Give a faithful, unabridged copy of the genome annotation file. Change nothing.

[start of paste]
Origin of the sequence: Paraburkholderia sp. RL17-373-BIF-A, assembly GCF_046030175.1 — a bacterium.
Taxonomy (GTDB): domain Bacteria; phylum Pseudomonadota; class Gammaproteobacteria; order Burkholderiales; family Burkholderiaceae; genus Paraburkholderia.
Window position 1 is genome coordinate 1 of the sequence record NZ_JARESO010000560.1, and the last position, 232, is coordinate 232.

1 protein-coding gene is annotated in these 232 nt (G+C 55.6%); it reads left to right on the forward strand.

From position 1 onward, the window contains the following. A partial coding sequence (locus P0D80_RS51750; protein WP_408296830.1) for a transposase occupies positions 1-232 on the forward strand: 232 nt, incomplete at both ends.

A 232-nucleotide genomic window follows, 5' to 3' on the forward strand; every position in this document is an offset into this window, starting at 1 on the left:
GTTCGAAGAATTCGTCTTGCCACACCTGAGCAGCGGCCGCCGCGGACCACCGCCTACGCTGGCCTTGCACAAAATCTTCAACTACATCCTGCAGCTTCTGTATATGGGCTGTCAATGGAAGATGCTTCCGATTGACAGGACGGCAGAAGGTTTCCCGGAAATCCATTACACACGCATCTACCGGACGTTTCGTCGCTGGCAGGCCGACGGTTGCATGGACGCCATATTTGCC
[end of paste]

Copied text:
Origin of the sequence: Paraburkholderia sp. RL17-373-BIF-A, assembly GCF_046030175.1 — a bacterium.
Taxonomy (GTDB): domain Bacteria; phylum Pseudomonadota; class Gammaproteobacteria; order Burkholderiales; family Burkholderiaceae; genus Paraburkholderia.
Window position 1 is genome coordinate 1 of the sequence record NZ_JARESO010000560.1, and the last position, 232, is coordinate 232.

1 protein-coding gene is annotated in these 232 nt (G+C 55.6%); it reads left to right on the forward strand.

From position 1 onward, the window contains the following. A partial coding sequence (locus P0D80_RS51750; protein WP_408296830.1) for a transposase occupies positions 1-232 on the forward strand: 232 nt, incomplete at both ends.

A 232-nucleotide genomic window follows, 5' to 3' on the forward strand; every position in this document is an offset into this window, starting at 1 on the left:
GTTCGAAGAATTCGTCTTGCCACACCTGAGCAGCGGCCGCCGCGGACCACCGCCTACGCTGGCCTTGCACAAAATCTTCAACTACATCCTGCAGCTTCTGTATATGGGCTGTCAATGGAAGATGCTTCCGATTGACAGGACGGCAGAAGGTTTCCCGGAAATCCATTACACACGCATCTACCGGACGTTTCGTCGCTGGCAGGCCGACGGTTGCATGGACGCCATATTTGCC